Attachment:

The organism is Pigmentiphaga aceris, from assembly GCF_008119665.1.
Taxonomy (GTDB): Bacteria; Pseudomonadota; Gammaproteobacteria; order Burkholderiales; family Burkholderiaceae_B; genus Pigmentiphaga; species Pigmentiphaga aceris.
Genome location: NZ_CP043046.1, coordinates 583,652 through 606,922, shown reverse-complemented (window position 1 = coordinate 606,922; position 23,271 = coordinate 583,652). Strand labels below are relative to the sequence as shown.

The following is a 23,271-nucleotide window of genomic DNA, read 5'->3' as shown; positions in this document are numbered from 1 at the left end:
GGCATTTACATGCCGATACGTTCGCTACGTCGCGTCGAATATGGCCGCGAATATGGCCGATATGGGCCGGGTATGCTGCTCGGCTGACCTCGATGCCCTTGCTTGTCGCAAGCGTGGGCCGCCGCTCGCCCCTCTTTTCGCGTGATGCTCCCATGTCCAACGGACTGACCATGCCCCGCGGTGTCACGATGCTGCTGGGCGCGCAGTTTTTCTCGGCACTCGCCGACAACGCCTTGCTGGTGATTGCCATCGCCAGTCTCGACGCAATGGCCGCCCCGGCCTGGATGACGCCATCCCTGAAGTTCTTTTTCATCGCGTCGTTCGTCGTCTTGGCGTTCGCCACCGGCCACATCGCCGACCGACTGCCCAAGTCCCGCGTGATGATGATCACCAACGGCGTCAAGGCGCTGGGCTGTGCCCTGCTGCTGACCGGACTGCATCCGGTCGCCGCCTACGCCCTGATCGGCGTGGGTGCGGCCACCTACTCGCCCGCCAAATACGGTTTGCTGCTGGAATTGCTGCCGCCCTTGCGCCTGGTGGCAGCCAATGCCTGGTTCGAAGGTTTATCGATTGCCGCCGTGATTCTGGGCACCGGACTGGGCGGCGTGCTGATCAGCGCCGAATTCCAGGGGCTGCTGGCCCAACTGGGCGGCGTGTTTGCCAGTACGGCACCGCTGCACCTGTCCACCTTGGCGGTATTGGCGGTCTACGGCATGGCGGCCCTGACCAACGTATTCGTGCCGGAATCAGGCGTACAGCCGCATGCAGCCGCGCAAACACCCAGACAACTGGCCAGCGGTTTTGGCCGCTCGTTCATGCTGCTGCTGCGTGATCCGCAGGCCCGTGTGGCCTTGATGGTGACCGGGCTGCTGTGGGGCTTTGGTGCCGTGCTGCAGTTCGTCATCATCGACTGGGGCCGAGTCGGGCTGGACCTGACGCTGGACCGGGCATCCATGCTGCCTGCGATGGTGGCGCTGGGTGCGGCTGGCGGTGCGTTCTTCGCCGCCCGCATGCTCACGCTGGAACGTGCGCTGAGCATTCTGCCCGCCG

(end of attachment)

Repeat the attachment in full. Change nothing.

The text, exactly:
The organism is Pigmentiphaga aceris, from assembly GCF_008119665.1.
Taxonomy (GTDB): Bacteria; Pseudomonadota; Gammaproteobacteria; order Burkholderiales; family Burkholderiaceae_B; genus Pigmentiphaga; species Pigmentiphaga aceris.
Genome location: NZ_CP043046.1, coordinates 583,652 through 606,922, shown reverse-complemented (window position 1 = coordinate 606,922; position 23,271 = coordinate 583,652). Strand labels below are relative to the sequence as shown.

The following is a 23,271-nucleotide window of genomic DNA, read 5'->3' as shown; positions in this document are numbered from 1 at the left end:
GGCATTTACATGCCGATACGTTCGCTACGTCGCGTCGAATATGGCCGCGAATATGGCCGATATGGGCCGGGTATGCTGCTCGGCTGACCTCGATGCCCTTGCTTGTCGCAAGCGTGGGCCGCCGCTCGCCCCTCTTTTCGCGTGATGCTCCCATGTCCAACGGACTGACCATGCCCCGCGGTGTCACGATGCTGCTGGGCGCGCAGTTTTTCTCGGCACTCGCCGACAACGCCTTGCTGGTGATTGCCATCGCCAGTCTCGACGCAATGGCCGCCCCGGCCTGGATGACGCCATCCCTGAAGTTCTTTTTCATCGCGTCGTTCGTCGTCTTGGCGTTCGCCACCGGCCACATCGCCGACCGACTGCCCAAGTCCCGCGTGATGATGATCACCAACGGCGTCAAGGCGCTGGGCTGTGCCCTGCTGCTGACCGGACTGCATCCGGTCGCCGCCTACGCCCTGATCGGCGTGGGTGCGGCCACCTACTCGCCCGCCAAATACGGTTTGCTGCTGGAATTGCTGCCGCCCTTGCGCCTGGTGGCAGCCAATGCCTGGTTCGAAGGTTTATCGATTGCCGCCGTGATTCTGGGCACCGGACTGGGCGGCGTGCTGATCAGCGCCGAATTCCAGGGGCTGCTGGCCCAACTGGGCGGCGTGTTTGCCAGTACGGCACCGCTGCACCTGTCCACCTTGGCGGTATTGGCGGTCTACGGCATGGCGGCCCTGACCAACGTATTCGTGCCGGAATCAGGCGTACAGCCGCATGCAGCCGCGCAAACACCCAGACAACTGGCCAGCGGTTTTGGCCGCTCGTTCATGCTGCTGCTGCGTGATCCGCAGGCCCGTGTGGCCTTGATGGTGACCGGGCTGCTGTGGGGCTTTGGTGCCGTGCTGCAGTTCGTCATCATCGACTGGGGCCGAGTCGGGCTGGACCTGACGCTGGACCGGGCATCCATGCTGCCTGCGATGGTGGCGCTGGGTGCGGCTGGCGGTGCGTTCTTCGCCGCCCGCATGCTCACGCTGGAACGTGCGCTGAGCATTCTGCCCGCCG